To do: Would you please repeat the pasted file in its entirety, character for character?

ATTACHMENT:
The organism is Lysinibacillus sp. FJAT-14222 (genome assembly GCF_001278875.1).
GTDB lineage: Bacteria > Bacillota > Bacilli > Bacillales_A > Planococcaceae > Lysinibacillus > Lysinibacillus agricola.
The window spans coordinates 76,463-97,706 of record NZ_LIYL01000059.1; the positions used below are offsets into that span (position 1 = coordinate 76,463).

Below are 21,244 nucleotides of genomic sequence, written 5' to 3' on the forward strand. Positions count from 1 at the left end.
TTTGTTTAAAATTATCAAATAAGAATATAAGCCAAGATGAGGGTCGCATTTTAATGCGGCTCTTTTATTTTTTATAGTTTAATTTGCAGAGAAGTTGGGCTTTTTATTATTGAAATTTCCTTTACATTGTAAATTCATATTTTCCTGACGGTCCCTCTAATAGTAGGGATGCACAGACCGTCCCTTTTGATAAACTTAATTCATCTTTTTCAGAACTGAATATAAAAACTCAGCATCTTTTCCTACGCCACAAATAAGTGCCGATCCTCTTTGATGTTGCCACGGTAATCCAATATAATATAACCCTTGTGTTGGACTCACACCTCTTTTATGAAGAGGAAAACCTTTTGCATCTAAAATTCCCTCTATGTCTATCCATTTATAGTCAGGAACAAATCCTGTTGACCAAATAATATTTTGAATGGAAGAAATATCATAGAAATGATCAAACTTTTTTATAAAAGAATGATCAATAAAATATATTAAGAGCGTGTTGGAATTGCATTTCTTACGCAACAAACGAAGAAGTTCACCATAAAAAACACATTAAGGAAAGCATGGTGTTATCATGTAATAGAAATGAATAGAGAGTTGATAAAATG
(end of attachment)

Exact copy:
The organism is Lysinibacillus sp. FJAT-14222 (genome assembly GCF_001278875.1).
GTDB lineage: Bacteria > Bacillota > Bacilli > Bacillales_A > Planococcaceae > Lysinibacillus > Lysinibacillus agricola.
The window spans coordinates 76,463-97,706 of record NZ_LIYL01000059.1; the positions used below are offsets into that span (position 1 = coordinate 76,463).

Below are 21,244 nucleotides of genomic sequence, written 5' to 3' on the forward strand. Positions count from 1 at the left end.
TTTGTTTAAAATTATCAAATAAGAATATAAGCCAAGATGAGGGTCGCATTTTAATGCGGCTCTTTTATTTTTTATAGTTTAATTTGCAGAGAAGTTGGGCTTTTTATTATTGAAATTTCCTTTACATTGTAAATTCATATTTTCCTGACGGTCCCTCTAATAGTAGGGATGCACAGACCGTCCCTTTTGATAAACTTAATTCATCTTTTTCAGAACTGAATATAAAAACTCAGCATCTTTTCCTACGCCACAAATAAGTGCCGATCCTCTTTGATGTTGCCACGGTAATCCAATATAATATAACCCTTGTGTTGGACTCACACCTCTTTTATGAAGAGGAAAACCTTTTGCATCTAAAATTCCCTCTATGTCTATCCATTTATAGTCAGGAACAAATCCTGTTGACCAAATAATATTTTGAATGGAAGAAATATCATAGAAATGATCAAACTTTTTTATAAAAGAATGATCAATAAAATATATTAAGAGCGTGTTGGAATTGCATTTCTTACGCAACAAACGAAGAAGTTCACCATAAAAAACACATTAAGGAAAGCATGGTGTTATCATGTAATAGAAATGAATAGAGAGTTGATAAAATG